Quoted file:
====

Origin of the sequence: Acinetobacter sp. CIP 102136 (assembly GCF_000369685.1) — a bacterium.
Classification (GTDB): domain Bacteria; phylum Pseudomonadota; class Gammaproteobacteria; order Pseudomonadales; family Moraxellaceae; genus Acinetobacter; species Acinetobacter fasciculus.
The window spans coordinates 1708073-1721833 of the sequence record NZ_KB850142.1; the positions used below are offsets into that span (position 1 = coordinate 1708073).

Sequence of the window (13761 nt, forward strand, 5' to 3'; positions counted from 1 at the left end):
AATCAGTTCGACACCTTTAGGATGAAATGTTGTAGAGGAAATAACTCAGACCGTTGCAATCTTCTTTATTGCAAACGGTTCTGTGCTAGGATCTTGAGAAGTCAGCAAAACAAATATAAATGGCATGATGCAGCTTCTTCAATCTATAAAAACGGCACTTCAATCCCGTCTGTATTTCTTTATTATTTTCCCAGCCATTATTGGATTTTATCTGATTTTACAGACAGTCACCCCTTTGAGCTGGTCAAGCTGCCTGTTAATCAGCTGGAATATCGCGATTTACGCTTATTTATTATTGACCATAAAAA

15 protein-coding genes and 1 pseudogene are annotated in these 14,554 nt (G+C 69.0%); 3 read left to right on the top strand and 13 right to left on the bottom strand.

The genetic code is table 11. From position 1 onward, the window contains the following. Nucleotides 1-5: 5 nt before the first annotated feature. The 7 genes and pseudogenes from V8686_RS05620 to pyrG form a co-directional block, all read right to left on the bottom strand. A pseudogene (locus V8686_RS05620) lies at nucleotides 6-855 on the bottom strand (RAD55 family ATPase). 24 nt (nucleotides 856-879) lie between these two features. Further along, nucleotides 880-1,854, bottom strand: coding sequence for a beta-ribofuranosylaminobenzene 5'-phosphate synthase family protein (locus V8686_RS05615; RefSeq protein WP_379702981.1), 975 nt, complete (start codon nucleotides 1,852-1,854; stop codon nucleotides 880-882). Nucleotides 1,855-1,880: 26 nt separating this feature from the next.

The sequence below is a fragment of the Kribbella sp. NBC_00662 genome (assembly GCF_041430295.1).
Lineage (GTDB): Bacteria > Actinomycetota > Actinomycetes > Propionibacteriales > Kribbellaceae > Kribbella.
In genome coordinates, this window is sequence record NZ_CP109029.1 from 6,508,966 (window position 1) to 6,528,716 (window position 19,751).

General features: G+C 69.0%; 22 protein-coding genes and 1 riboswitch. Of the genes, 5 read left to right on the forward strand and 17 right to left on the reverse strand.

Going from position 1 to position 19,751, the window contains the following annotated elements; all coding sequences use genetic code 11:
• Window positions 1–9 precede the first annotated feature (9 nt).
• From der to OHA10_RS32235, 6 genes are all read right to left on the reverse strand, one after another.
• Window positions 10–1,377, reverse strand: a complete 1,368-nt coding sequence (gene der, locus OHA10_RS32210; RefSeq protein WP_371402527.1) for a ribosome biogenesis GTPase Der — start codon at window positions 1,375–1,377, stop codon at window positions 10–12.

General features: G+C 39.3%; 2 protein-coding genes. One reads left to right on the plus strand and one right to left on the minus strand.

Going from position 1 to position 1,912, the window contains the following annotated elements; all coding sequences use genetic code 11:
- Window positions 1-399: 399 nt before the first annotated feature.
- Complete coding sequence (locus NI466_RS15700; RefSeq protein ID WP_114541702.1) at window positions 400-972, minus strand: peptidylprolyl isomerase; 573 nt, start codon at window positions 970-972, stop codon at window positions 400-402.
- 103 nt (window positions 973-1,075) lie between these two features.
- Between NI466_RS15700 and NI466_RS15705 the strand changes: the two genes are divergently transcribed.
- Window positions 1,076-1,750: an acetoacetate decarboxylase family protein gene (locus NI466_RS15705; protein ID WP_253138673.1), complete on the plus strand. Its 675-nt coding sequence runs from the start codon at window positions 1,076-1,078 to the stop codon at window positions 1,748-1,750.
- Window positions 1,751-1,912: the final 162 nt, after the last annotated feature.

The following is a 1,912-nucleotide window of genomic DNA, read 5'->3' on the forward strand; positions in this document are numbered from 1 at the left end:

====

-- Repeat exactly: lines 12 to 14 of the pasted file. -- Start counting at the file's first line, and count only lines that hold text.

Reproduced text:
Going from position 1 to position 19,751, the window contains the following annotated elements; all coding sequences use genetic code 11:
• Window positions 1–9 precede the first annotated feature (9 nt).
• From der to OHA10_RS32235, 6 genes are all read right to left on the reverse strand, one after another.